Just Eat raises marketing spend by another £100m as it pursues profitability – Marketing Week

Just Eat increased investment in its brand over the first half, including the launch of its Katy Perry fronted campaign and UEFA sponsorships.
Just Eat Takeaway.com bumped marketing investment up by another 40% over the first six months of 2022, as the group claims to have made “significant progress” towards profitability.
The company reported a 29% improvement to its adjusted EBITDA over the period, making a loss of €134m (£112m). Marking both year on year and sequential improvement, the business says this “clearly demonstrates the path to profitability”, both on an absolute level and as a percentage of gross transaction value (GTV).
Marketing spend reached €414m (£346m), compared with €295m (£247m) in the first half of 2021. The company said this was primarily due to the business combination with US delivery service Grubhub, which it acquired in June last year.
However, Just Eat also increased investment in its brand over the period, including the launch of its Katy Perry fronted campaign ‘Did somebody say’ to drive top-of-mind awareness and engagement, as well as its sponsorship of the UEFA Champions League and Women’s Euros. This was partially offset by optimising performance marketing, the business claims.
Meanwhile, year on year headquarter costs increased over the period due to the impact of “significant investments” in its head office workforce over 2021 “to support growth”, with new hires predominantly in marketing, HR and delivery. Headcount stabilised in 2022, with a hiring freeze implemented in June.
The rise in marketing spend is somewhat of a surprise, as in March CEO Jitse Groen declared marketing spend had “reached a ceiling”. As a result, marketing spend was not expected to increase further in 2022, with the group reporting an 85% jump in investment over its full 2021 financial year to €684m (£570m). This marked the second year the business had dramatically increased its marketing investment.Just Eat on how it became part of people’s ‘way of being’
However, speaking to investors today (3 August), Groen said Just Eat would continue to focus on marketing efficiency moving forward, including leveraging last mile visibility to reduce marketing cost per order. Some efficiencies in marketing were realised from July onwards, he added.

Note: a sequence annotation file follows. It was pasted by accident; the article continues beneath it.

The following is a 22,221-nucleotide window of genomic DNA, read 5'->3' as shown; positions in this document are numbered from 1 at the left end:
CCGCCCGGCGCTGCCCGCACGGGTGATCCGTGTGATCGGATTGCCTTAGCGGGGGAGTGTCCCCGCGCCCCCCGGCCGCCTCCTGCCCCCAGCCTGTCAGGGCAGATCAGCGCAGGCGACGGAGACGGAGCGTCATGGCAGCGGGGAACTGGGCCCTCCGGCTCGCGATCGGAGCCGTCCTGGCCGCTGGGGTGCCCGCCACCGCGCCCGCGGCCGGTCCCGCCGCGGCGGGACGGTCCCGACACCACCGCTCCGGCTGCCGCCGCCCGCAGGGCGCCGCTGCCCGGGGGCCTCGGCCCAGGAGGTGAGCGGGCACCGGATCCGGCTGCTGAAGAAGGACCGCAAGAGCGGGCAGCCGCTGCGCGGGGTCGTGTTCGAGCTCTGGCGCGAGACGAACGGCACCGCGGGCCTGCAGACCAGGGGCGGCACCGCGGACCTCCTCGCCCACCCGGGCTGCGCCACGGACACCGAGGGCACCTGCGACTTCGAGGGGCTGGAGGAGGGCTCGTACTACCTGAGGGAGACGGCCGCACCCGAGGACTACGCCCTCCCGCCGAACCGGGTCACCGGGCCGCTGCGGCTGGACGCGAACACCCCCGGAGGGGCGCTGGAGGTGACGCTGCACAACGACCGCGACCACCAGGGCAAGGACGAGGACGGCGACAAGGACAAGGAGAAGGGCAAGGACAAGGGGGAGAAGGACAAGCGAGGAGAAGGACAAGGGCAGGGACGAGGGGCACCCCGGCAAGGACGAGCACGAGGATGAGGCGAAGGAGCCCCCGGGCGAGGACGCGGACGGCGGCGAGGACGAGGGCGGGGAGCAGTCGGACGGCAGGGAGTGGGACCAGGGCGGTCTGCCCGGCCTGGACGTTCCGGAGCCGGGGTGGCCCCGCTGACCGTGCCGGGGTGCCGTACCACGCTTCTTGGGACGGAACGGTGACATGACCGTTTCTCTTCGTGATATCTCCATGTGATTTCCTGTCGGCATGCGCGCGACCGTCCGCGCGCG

In the UK and Ireland alone, adjusted EBITDA improved 70% to a loss of €18m (£15m) over the first half of the year. However, the segment was adjusted EBITDA positive in the second quarter, alongside Just Eat’s other two largest segments – Northern Europe and North America. The three markets represent 90% of the business’s total GTV.
Orders overall decreased 7% compared to the first half of 2021, which was a record period for order and GTV growth due to Covid-19 restrictions. The decline was offset by higher average transaction value, consumer pricing improvements and positive currency movements, resulting in a stable gross transaction value of €14.2bn (£11.9bn) and “strong” revenue growth of 7% to €2.8bn (£2.3bn).
Looking to full year expectations, the business anticipates GTV growth in the mid-single digits and an adjusted EBITDA margin in the range of -0.5% to -0.7% of GTV. The group remains convinced it will reach positive adjusted EBITDA in 2023.
“After a period of exceptional growth, Just Eat Takeaway.com is now two times larger than it was pre-pandemic. Whilst this growth required significant investment, we have continued to focus on executing our strategy to build and operate highly profitable food delivery businesses,” Groen says.
Just Eat’s loss after tax widened dramatically over 2021, from €151m (£126m) to a little over €1bn (£833m). However, the business says the significant investments it made over the pandemic have set it up to achieve profitability.
The online delivery brand’s marketing boss believes that it has now become an essential part of our everyday lives, rather than an occasional treat.
Just Eat’s CMO Susan O’Brien says marketers must connect with consumers on a daily basis and continually remind themselves that they are not the customer.
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